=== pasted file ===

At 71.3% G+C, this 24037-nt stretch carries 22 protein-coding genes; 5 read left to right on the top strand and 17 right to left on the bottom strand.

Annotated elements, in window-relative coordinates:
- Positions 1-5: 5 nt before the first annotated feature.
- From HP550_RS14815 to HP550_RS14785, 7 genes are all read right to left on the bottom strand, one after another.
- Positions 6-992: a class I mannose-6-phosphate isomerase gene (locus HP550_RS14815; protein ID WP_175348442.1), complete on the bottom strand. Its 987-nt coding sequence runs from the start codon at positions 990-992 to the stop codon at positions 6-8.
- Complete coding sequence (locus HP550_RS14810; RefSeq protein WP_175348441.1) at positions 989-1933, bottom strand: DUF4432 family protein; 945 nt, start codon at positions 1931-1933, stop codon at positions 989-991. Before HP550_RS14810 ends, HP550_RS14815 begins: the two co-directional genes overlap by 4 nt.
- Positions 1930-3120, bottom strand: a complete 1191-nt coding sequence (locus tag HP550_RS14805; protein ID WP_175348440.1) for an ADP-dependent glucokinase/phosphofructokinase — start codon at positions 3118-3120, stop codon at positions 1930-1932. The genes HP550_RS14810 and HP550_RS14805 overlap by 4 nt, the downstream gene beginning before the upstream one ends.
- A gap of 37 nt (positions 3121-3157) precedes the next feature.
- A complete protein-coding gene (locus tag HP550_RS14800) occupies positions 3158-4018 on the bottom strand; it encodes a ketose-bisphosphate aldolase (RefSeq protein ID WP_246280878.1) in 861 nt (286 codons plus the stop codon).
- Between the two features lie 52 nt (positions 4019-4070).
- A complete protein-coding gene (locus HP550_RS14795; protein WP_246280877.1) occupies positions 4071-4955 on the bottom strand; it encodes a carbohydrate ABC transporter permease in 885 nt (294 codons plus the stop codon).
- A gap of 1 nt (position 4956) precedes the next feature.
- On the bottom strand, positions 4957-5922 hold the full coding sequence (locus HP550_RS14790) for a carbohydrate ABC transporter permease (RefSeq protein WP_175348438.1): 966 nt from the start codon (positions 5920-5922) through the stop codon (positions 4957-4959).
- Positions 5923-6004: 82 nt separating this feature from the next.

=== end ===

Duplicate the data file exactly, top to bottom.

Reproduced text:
At 71.3% G+C, this 24037-nt stretch carries 22 protein-coding genes; 5 read left to right on the top strand and 17 right to left on the bottom strand.

Annotated elements, in window-relative coordinates:
- Positions 1-5: 5 nt before the first annotated feature.
- From HP550_RS14815 to HP550_RS14785, 7 genes are all read right to left on the bottom strand, one after another.
- Positions 6-992: a class I mannose-6-phosphate isomerase gene (locus HP550_RS14815; protein ID WP_175348442.1), complete on the bottom strand. Its 987-nt coding sequence runs from the start codon at positions 990-992 to the stop codon at positions 6-8.
- Complete coding sequence (locus HP550_RS14810; RefSeq protein WP_175348441.1) at positions 989-1933, bottom strand: DUF4432 family protein; 945 nt, start codon at positions 1931-1933, stop codon at positions 989-991. Before HP550_RS14810 ends, HP550_RS14815 begins: the two co-directional genes overlap by 4 nt.
- Positions 1930-3120, bottom strand: a complete 1191-nt coding sequence (locus tag HP550_RS14805; protein ID WP_175348440.1) for an ADP-dependent glucokinase/phosphofructokinase — start codon at positions 3118-3120, stop codon at positions 1930-1932. The genes HP550_RS14810 and HP550_RS14805 overlap by 4 nt, the downstream gene beginning before the upstream one ends.
- A gap of 37 nt (positions 3121-3157) precedes the next feature.
- A complete protein-coding gene (locus tag HP550_RS14800) occupies positions 3158-4018 on the bottom strand; it encodes a ketose-bisphosphate aldolase (RefSeq protein ID WP_246280878.1) in 861 nt (286 codons plus the stop codon).
- Between the two features lie 52 nt (positions 4019-4070).
- A complete protein-coding gene (locus HP550_RS14795; protein WP_246280877.1) occupies positions 4071-4955 on the bottom strand; it encodes a carbohydrate ABC transporter permease in 885 nt (294 codons plus the stop codon).
- A gap of 1 nt (position 4956) precedes the next feature.
- On the bottom strand, positions 4957-5922 hold the full coding sequence (locus HP550_RS14790) for a carbohydrate ABC transporter permease (RefSeq protein WP_175348438.1): 966 nt from the start codon (positions 5920-5922) through the stop codon (positions 4957-4959).
- Positions 5923-6004: 82 nt separating this feature from the next.